Its just a song (nice verb inside the ice!) & a few squillion bucks worth of CG…..
ah advertising its so easy!
Evolution indeed…. in fact related directly to advertising, check this site
And of course theres this old chestnut:
“So, let me ask a question in order to give the illusion that I actually give a sh+t……
IMHO no matter how much they compress & limit the crap out of the soundtracks to ads,
they are always silent in my house…. cos my remote has a MUTE button!
God bless MetaFilter – whoever ignited that flame deserves reward! And every time I ask google for some random, weirdly specific search term sure enough MeFi turns up in the first few results pages… as per ““Recommend me some sparse moody instrumental music…..”
Sparse & moody being two of my favourite descriptive musical terms, in fact ditto instrumental as I tend to equate the human voice (& lyrics) to short term/disposable…. & the sparse bit is especially appealing, somehow that word doesnt have the associative ‘cold’ connotations that ‘minimalist’ does…
And so, thanks to technology, I am off tracking down things I have never heard before & FWIW none of these are my comments, but please comment if you’ve heard any of them:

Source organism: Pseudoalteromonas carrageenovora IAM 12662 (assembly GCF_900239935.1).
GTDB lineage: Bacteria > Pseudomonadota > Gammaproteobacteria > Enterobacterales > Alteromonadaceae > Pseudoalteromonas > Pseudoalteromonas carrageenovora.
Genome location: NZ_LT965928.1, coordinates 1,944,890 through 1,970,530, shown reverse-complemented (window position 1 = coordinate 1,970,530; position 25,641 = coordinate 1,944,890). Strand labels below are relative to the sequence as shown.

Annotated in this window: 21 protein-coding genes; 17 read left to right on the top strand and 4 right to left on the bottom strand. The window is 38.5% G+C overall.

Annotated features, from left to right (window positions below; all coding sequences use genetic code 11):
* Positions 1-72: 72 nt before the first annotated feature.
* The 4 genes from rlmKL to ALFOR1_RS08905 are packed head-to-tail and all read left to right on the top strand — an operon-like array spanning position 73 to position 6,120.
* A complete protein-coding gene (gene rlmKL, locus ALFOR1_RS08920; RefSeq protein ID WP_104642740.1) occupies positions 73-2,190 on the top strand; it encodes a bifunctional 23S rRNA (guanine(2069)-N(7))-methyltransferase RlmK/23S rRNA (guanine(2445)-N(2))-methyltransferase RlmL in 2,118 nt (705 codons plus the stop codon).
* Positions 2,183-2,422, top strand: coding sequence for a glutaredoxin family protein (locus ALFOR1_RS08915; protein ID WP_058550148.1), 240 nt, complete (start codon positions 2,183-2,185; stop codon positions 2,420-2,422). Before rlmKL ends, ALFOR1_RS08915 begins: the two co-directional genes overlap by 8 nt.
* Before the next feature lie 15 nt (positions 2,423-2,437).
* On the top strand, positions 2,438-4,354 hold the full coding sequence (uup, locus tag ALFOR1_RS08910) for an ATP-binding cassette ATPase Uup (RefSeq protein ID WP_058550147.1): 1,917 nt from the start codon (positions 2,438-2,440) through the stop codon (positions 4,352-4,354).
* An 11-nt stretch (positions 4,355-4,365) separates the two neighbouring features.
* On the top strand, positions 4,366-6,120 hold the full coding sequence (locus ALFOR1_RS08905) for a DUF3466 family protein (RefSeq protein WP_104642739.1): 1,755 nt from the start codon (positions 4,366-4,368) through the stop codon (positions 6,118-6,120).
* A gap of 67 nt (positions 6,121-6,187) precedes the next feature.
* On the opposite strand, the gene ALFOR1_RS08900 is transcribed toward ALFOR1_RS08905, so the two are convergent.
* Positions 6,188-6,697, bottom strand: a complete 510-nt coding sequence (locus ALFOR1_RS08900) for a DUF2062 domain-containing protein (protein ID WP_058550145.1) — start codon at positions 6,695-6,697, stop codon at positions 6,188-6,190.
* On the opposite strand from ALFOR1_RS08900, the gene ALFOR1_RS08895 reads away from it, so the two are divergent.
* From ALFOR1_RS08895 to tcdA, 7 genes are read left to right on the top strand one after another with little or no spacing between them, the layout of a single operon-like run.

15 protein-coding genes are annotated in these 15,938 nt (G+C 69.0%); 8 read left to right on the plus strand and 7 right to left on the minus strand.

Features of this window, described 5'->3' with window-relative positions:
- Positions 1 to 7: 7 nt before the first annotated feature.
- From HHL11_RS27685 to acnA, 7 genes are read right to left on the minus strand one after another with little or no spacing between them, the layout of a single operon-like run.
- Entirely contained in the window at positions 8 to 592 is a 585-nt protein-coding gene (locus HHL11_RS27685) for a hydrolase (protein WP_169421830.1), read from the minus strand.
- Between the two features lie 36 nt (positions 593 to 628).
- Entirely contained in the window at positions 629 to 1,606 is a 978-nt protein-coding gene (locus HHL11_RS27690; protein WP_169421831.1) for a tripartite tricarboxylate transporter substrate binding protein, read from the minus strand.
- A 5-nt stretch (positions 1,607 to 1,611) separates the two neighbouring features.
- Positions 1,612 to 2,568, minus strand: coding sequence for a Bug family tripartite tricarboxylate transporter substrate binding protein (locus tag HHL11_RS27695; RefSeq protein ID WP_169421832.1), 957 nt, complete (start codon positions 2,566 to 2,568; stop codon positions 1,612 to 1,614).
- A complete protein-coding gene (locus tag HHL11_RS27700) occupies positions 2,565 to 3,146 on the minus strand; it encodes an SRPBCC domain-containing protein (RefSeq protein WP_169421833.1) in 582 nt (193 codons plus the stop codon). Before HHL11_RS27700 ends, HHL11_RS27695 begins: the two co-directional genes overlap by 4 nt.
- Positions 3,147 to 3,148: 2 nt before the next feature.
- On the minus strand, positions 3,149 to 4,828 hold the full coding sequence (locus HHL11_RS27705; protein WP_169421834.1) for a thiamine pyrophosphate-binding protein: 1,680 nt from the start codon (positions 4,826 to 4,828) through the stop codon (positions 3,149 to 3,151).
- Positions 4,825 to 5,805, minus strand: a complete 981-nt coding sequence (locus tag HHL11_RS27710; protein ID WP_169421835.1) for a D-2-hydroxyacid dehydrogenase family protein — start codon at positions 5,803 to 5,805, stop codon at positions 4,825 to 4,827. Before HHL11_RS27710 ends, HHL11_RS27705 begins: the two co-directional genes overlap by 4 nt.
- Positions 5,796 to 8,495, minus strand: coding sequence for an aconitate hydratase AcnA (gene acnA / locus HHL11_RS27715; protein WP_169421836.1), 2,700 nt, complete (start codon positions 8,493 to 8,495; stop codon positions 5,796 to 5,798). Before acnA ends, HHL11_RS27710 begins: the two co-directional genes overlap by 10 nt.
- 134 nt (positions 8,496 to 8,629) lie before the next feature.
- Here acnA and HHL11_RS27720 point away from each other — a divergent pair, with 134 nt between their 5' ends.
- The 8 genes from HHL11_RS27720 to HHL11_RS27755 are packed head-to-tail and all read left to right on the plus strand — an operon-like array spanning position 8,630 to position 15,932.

- Arvo Part, Fratres
- Labradford “especially their more recent stuff”
- Gastr Del Soul’s The Serpentine Similar
- Delius? Songs of Sunset (“is pretty melancholy, but it’s also a bit lush, not sparse”)
- The Graceful Ghost by William Bolcom
- Robin Guthrie – Imperial
- Cocteau Twins/Harold Budd – The Moon and the Melodies
- I’m amazed noone has mentioned Dirty Three yet. They make beautifully sad music with violin, guitar, and drums.
- Moonlight Sonata sound exactly what you want. Beethoven, growing increasingly deaf, dedicated this to his lost love, Giulietta Guicciardi.
- John Cage – in a landscape.
- I strongly recommend the music of Roger Eno (yep, Brian’s brother). “Voices” is a lovely, melancholy album
- If you like a jazz sound, seek out The Ground by the Tord Gustavson Trio. This album is like listening to the sound of a warm sigh on frosted glass.
- Terry Riley – In C
- lots of La Monte Young stuff might fit what you’re after – The Volga Delta is a piece which consists solely of a bowed gong, while Raga For Ravi is a traditional Indian raga, minimalist and utterly captivating.
- The Ukrainian composer Valentin Silvestrov’s work can be exquisitely sparse and moody, for example the ‘Postludium’ pieces on the CD Leggiero, Pesante and Kitsch-Musik on Alexei Lubimov’s Pourquoi je suis si sentimental disc.